I remained mute for some time with disappointment, and then expressed my surprise in strong terms. My father, I was aware, was too good a Mussulman to have lent out his money upon interest, for I recollected a circumstance, when I was quite a youth, which proved it. Osman Aga, my first master, wanting to borrow a sum from him, for which he offered an enormous interest, my father put his conscience into the hands of a rigid mollah, who told him that the precepts of the Koran entirely forbade it. Whether since that time he had relaxed his principles, I could not say; but I was assured that he always set his face against the unlawful practice of taking interest, and that he died, as he had lived, a perfect model of a true believer.

I left the mosque in no very agreeable mood, and took my way to the spot where I had made my first appearance in life, namely, my father’s shop, turning over in my mind as I went what steps I should take to secure a future livelihood. To remain at Ispahan was out of the question — the place and the inhabitants were odious to me; therefore, it was only left me to dispose of everything that was now my own, and to return to the capital, which, after all, I knew to be the best market for an adventurer like myself. However, I could not relinquish the thought that my father had died possessed of some ready money, and suspicions would haunt my mind, in spite of me, that foul play was going on somewhere or other. I was at a loss to whom to address myself, unknown as I was in the city, and I was thinking of making my case known to the cadi, when, approaching the gate of the caravanserai, I was accosted by the old capiji. ‘Peace be unto you, Aga!’ said he; ‘may you live many years, and may your abundance increase! My eyes are enlightened by seeing you.’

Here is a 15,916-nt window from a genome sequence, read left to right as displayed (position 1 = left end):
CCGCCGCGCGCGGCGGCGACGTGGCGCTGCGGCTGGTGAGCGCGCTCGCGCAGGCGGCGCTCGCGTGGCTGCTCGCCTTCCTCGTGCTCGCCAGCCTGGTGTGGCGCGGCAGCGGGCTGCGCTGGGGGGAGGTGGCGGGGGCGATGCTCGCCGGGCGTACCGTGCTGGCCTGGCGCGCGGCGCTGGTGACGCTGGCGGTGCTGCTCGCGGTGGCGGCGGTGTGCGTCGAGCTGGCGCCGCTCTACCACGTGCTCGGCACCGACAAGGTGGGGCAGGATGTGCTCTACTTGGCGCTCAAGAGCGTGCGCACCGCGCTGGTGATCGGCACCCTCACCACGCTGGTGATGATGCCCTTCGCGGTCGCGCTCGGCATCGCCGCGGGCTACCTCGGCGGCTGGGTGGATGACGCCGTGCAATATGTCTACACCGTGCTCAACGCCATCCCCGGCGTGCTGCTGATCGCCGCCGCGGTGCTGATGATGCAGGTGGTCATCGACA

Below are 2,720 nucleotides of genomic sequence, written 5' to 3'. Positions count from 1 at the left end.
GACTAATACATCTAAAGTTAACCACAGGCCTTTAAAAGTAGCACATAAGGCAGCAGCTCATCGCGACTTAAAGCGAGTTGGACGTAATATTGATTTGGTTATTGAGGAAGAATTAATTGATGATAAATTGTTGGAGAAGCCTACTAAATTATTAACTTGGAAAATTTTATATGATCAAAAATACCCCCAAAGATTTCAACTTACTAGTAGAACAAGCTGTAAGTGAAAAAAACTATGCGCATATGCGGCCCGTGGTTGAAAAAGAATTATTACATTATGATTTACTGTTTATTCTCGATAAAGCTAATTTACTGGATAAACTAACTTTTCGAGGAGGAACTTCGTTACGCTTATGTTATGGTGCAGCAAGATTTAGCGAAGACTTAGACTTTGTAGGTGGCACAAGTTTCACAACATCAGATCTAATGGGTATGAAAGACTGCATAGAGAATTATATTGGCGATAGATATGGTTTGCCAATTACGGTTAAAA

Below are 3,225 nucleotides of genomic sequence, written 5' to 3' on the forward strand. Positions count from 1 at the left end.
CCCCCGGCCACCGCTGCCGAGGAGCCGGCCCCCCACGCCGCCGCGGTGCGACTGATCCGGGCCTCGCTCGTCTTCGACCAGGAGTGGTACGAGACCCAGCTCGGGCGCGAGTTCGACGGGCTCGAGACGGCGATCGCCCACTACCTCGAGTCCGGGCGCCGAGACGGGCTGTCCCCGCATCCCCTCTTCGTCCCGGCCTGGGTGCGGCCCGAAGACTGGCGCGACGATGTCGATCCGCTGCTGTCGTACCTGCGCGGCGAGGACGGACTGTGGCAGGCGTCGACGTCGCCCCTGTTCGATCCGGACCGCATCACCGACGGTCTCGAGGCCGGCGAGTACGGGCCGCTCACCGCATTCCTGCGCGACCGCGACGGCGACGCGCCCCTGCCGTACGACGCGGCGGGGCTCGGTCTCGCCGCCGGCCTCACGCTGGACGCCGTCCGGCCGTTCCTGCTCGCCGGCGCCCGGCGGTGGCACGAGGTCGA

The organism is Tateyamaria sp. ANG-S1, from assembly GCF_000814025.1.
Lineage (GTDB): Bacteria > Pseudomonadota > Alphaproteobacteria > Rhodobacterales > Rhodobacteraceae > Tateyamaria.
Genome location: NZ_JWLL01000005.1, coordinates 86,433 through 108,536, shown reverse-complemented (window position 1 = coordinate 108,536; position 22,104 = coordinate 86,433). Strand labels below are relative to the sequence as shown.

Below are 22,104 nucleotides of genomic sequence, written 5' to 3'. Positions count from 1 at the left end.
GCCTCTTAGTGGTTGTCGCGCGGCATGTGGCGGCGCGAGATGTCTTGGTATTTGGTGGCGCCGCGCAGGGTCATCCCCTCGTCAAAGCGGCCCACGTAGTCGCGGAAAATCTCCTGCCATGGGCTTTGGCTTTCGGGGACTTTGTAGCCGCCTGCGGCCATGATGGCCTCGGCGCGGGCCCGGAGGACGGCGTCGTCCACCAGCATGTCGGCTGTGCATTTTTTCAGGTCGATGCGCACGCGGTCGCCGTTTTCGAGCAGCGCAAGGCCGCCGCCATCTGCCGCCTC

‘Are your spirits so well wound up, Ali Mohamed,’ said I in return, ‘that you choose to treat me thus? As for the abundance you talk of, ’tis abundance of grief, for I have none other that I know of. Och!’ said I, sighing, ‘my liver has become water, and my soul has withered up.’

‘What news is this?’ said the old man. ‘Your father (peace be unto him!) is just dead — you are his heir — you are young, and, Mashallah! you are handsome — your wit is not deficient:— what do you want more?’

‘I am his heir, ’tis true; but what of that? what advantage can accrue to me, when I only get an old mud-built house, with some worn-out carpets, some pots and pans and decayed furniture, and yonder shop with a brass basin and a dozen of razors? Let me spit upon such an inheritance.’

‘But where is your money, your ready cash, Hajji? Your father (God be with him!) had the reputation of being as great a niggard of his money as he was liberal of his soap. Everybody knows that he amassed much, and never passed a day without adding to his store.’